The researchers reviewed Denise Kandel's earlier work on the gateway hypothesis and on the role of nicotine as a gateway drug, reported in a paper published in the journal Science in l975."
New York, Sep 4 - Assumed by many as a safe alternative to cigarette smoking, electronic cigarettes or e-cigarettes as they are popularly called may, in fact, promote use and addiction to illicit drugs, says a study.
E-cigarettes may function as a gateway drug - a drug that lowers the threshold for addiction to other substances such as marijuana and cocaine, the findings showed.
While e-cigarettes do eliminate some of the health effects associated with combustible tobacco, they are pure nicotine-delivery devices, said co-author Denise Kandel, professor from the Columbia University Medical Center (CUMC) in the US.
Nicotine clearly acts as a gateway drug on the brain and this effect is likely to occur whether the exposure comes from smoking cigarettes, passive tobacco smoke or e-cigarettes, said co-author Eric Kandel, who is also a professor at CUMC.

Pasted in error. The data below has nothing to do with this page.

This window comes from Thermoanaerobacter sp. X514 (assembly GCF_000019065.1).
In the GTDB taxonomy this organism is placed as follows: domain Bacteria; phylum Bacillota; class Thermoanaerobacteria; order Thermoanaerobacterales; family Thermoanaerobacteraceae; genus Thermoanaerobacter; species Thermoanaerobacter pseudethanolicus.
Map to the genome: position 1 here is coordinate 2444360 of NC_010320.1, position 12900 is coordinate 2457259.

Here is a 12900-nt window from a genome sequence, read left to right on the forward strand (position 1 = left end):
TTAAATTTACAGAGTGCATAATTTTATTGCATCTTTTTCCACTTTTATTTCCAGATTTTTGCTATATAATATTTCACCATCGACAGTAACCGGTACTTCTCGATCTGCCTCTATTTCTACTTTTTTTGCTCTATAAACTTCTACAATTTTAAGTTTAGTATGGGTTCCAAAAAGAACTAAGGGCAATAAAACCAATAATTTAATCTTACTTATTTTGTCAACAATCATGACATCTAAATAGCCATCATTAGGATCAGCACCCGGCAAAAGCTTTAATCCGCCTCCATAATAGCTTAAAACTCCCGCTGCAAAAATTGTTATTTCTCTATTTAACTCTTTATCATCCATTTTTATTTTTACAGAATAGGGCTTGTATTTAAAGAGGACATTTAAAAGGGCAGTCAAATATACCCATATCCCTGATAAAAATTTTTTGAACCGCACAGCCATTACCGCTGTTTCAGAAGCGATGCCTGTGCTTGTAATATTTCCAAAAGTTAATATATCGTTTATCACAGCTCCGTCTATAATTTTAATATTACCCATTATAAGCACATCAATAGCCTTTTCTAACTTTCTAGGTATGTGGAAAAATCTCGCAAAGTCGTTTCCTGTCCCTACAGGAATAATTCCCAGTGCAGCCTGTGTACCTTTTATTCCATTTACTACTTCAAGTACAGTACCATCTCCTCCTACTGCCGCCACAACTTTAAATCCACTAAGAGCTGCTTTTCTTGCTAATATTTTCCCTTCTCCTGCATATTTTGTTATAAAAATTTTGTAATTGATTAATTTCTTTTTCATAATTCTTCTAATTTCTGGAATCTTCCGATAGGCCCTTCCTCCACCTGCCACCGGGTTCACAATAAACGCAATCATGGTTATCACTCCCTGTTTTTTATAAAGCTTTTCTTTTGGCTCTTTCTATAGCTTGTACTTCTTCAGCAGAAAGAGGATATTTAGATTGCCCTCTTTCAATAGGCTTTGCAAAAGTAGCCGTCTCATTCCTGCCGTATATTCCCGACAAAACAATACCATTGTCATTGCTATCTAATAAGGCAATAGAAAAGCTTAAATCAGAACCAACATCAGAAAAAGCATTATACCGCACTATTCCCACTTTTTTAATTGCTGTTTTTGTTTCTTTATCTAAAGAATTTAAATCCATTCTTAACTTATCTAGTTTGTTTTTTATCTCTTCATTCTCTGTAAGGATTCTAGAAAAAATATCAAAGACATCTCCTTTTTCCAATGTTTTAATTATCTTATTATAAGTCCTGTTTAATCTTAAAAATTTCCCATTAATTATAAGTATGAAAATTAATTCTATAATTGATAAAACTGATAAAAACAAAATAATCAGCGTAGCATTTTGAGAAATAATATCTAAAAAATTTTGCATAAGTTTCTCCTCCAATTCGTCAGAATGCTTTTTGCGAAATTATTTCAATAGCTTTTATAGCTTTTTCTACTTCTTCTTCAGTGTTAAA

E-cigarettes have been touted as a tool to curtail the use of conventional cigarettes and reduce the harmful health effects of combustible tobacco.
But in the light of the skyrocketing popularity of e-cigarettes, particularly among adolescents and young adults, the researchers said that more effective prevention programmes need to be developed for all products that contain nicotine.
Our findings provided a biologic basis for the sequence of drug use observed in people, Eric Kandel noted.
One drug alters the brain's circuitry in a way that enhances the effects of a subsequent drug, he added.
The researchers reviewed Denise Kandel's earlier work on the gateway hypothesis and on the role of nicotine as a gateway drug, reported in a paper published in the journal Science in l975.
The current study appeared online in the New England Journal of Medicine.